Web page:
Laws and judges are at times manipulative in Bangladesh ----for keeping 4 half-empty liquor bottles in his home, Anwar Hossain Monzu, former Minister and estranged brother of current Law Advisor Moinul Hossain has been convicted for 5 years imprisonment plus fines. As per the World Bank the most corrupt departments in Bangladesh in order of priority are Police Dept followed by Education, Health, Energy, Public Works, Judiciary, etc and most corrupt public officials for example, are customs, taxation, and police officers. Unfortunately, none of these officials yet been arrested for corruption charges or any investigation is launched to identify the depth of corruption in various sectors in the government’s jihad against corruption. In fact, the government’s corruption jihad is rather funny and gives rise to questioning of their sincerity. There has never been such corruption and ill governance in Bangladesh in its history that the nation experienced during the last BNP-Jamat coalition government. But there are not really any punitive steps against those that presided over the destruction of nation’s institutions and values. Rather some of the culprits such as Abdul Mannan Bhuiya who doled out the largest amounts of block grants are encouraged to set up new parties. The punitive and more appropriately the character assassination measures are disproportionately targeted to the AL politicians that led the most efficient and least corrupt government in 1996-01 rather than immediate past government of Khaleda Zia of 2001-06. At the same time no systematic actions seems to be directed to corruption in the various departments of the government. No corruption or extortion charges lodged against Jamat-e-Islam party leaders or against Islami Okkiyo Jote (IOJ) party although investigative news reports showed that IOJ leader Fazlul Huq Aminee linked to terrorism has amassed huge wealth through improper means. The leaders of the JI also usurped large properties and manipulated lucrative businesses under political patronage. They also distributed unethical favors while in power. There is no information on any government plans for action against such dealings. Although there is wide gap between legal income and actual expenditure of many corrupt civil and military officials or there is allegation of corruption in the purchase of military equipment, jeeps and trucks, no investigation has yet been launched in such areas. Neither the government initiated any institutional reform as did South Korea or Singapore to eliminate corruption. More importantly, although criminal case is pending against Ali Ahsan Mujahid, the JI leader, he was allowed to go abroad free while AL leader Sheikh Hasina was refused on the same ground. Such double standard is raising questions about the credibility, fairness and motive of the government. Adil Khan, an UN expert on Governance wrote, “History tells us that application of ad hoc, arbitrary, and sometime populist means of combating corruption, without due regard to the rule of law and without strategic visioning, does precious little to overcome this serious societal illness. On the contrary, ad hoc and stand-alone interventions of corruption control without accounting for other supporting reforms tend to do more harm than good and most alarmingly, once the initial euphoria of populist interventions of corruption control evaporates, the malady returns with much greater vengeance (Forum, July, 2007)”.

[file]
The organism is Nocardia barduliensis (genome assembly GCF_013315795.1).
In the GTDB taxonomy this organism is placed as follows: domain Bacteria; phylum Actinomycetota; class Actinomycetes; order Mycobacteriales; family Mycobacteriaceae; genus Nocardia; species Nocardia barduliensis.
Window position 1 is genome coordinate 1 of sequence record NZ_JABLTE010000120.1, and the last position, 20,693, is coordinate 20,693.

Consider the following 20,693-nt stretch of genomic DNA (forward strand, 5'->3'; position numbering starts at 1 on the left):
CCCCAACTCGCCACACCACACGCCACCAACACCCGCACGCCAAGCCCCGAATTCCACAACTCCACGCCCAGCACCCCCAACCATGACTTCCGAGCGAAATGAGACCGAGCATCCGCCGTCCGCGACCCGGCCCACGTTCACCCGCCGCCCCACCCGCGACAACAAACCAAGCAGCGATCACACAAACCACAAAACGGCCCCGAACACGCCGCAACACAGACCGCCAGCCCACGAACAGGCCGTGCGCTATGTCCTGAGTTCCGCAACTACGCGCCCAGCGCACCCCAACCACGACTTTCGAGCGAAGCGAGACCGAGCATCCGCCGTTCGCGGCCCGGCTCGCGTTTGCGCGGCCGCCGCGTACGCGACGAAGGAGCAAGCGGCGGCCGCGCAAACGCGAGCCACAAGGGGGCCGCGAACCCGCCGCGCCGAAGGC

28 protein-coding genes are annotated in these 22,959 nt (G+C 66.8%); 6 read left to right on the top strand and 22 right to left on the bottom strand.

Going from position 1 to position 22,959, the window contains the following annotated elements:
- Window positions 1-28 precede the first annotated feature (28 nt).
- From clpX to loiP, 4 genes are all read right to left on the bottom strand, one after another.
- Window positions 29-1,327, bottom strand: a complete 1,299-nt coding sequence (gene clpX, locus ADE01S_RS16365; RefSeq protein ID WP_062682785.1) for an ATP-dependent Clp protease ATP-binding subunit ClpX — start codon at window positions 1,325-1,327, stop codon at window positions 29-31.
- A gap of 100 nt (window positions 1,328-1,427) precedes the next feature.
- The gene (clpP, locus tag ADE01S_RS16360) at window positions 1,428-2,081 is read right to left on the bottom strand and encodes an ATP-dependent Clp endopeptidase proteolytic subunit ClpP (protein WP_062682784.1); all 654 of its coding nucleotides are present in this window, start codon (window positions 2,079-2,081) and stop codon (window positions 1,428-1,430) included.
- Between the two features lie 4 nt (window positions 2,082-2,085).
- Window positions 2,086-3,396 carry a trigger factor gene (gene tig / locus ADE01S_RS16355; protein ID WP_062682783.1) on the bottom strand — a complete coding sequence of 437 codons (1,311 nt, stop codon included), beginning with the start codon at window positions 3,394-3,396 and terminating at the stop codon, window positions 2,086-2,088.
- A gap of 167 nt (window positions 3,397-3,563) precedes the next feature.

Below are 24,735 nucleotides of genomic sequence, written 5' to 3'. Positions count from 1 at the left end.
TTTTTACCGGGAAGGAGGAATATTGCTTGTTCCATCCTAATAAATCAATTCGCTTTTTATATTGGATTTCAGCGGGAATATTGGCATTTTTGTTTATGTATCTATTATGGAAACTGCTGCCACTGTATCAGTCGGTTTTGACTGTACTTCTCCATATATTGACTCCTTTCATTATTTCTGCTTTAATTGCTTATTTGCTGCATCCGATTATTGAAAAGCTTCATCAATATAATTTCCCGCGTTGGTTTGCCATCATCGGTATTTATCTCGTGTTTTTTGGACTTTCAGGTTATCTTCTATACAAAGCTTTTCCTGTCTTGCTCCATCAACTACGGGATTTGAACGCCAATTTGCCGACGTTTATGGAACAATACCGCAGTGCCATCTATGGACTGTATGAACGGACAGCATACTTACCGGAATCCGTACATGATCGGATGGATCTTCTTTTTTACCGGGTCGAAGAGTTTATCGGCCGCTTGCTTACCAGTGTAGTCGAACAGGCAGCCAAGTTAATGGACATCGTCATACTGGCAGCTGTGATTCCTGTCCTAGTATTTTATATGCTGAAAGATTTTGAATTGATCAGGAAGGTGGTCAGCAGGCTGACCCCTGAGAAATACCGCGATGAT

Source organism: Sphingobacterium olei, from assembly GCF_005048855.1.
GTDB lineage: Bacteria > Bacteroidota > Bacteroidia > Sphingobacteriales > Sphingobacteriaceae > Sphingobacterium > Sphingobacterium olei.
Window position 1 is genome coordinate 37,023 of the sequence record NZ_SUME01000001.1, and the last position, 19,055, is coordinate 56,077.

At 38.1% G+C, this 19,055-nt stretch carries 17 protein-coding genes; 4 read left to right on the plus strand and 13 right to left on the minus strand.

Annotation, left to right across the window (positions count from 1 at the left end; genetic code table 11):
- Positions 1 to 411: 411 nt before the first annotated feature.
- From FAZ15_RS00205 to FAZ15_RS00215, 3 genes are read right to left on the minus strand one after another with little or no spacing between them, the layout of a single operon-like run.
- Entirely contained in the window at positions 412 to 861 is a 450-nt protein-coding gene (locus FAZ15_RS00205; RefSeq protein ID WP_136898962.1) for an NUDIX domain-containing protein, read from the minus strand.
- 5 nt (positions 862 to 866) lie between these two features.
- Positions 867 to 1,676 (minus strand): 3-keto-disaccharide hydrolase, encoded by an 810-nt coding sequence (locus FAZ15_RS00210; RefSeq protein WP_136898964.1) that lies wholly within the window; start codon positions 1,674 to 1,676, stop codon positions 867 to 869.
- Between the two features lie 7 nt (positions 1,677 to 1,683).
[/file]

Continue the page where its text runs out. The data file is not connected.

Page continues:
If the current government is forced to continue manipulation by the shadow then things might reach to a ‘point of no return’ like that of the BNP-JI and in that case, it would be a disaster for the nation and its people. If that happens, the country may face a much worse situation in future. There would be political vacuum, increasing unemployment, insecurity, corruption, run away inflation, and economic deprivation leading to lawlessness, hopelessness, anarchy and rise of fundamentalism. If the interim government of Dr. Fakhruddin Ahmed is replaced by a military government from shadow owing to failure of Moinul Hossain’s manipulation, and if the history is any guide it may take 8/10 years for Bangladeshi people to regain multi-party democracy.

Democracy finds difficulty to sustain in Muslim countries. Out of 57 OIC (Organization of Islamic Countries) countries, only a handful is truly democratic. Bangladesh was one of such luminaries. But now it has a non-elected non-representative interim government backed by military. More alarming is that this non-democratic government is trying to impose a ‘controlled democracy’ where the military intelligence forces will pre-determine the eligibility of political candidates. More importantly, the leadership that fails to meet their hidden criteria would be excluded from competing in the next general election. Question is; will such controlled democracy help improving the quality of life for its people and meet their aspirations? Alternatively, will such form of government lead them to isolation and further economic, political and social downswings and frustrations?
*Abdul Momen, Framingham State College, Massachusetts, USA.